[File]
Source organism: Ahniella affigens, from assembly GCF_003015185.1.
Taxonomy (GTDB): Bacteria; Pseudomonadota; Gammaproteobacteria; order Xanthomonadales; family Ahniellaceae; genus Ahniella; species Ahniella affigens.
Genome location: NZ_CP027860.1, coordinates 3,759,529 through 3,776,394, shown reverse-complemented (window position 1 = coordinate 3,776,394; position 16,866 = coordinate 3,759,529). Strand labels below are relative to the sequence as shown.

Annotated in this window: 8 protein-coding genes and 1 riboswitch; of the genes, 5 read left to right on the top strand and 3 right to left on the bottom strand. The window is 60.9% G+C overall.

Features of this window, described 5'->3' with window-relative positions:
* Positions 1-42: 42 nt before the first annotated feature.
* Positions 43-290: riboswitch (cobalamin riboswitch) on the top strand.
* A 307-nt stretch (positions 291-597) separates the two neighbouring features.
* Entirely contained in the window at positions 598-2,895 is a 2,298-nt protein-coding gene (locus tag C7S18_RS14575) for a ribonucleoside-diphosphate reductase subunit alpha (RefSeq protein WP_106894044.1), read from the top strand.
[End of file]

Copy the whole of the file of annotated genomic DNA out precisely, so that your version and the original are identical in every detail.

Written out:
Source organism: Ahniella affigens, from assembly GCF_003015185.1.
Taxonomy (GTDB): Bacteria; Pseudomonadota; Gammaproteobacteria; order Xanthomonadales; family Ahniellaceae; genus Ahniella; species Ahniella affigens.
Genome location: NZ_CP027860.1, coordinates 3,759,529 through 3,776,394, shown reverse-complemented (window position 1 = coordinate 3,776,394; position 16,866 = coordinate 3,759,529). Strand labels below are relative to the sequence as shown.

Annotated in this window: 8 protein-coding genes and 1 riboswitch; of the genes, 5 read left to right on the top strand and 3 right to left on the bottom strand. The window is 60.9% G+C overall.

Features of this window, described 5'->3' with window-relative positions:
* Positions 1-42: 42 nt before the first annotated feature.
* Positions 43-290: riboswitch (cobalamin riboswitch) on the top strand.
* A 307-nt stretch (positions 291-597) separates the two neighbouring features.
* Entirely contained in the window at positions 598-2,895 is a 2,298-nt protein-coding gene (locus tag C7S18_RS14575) for a ribonucleoside-diphosphate reductase subunit alpha (RefSeq protein WP_106894044.1), read from the top strand.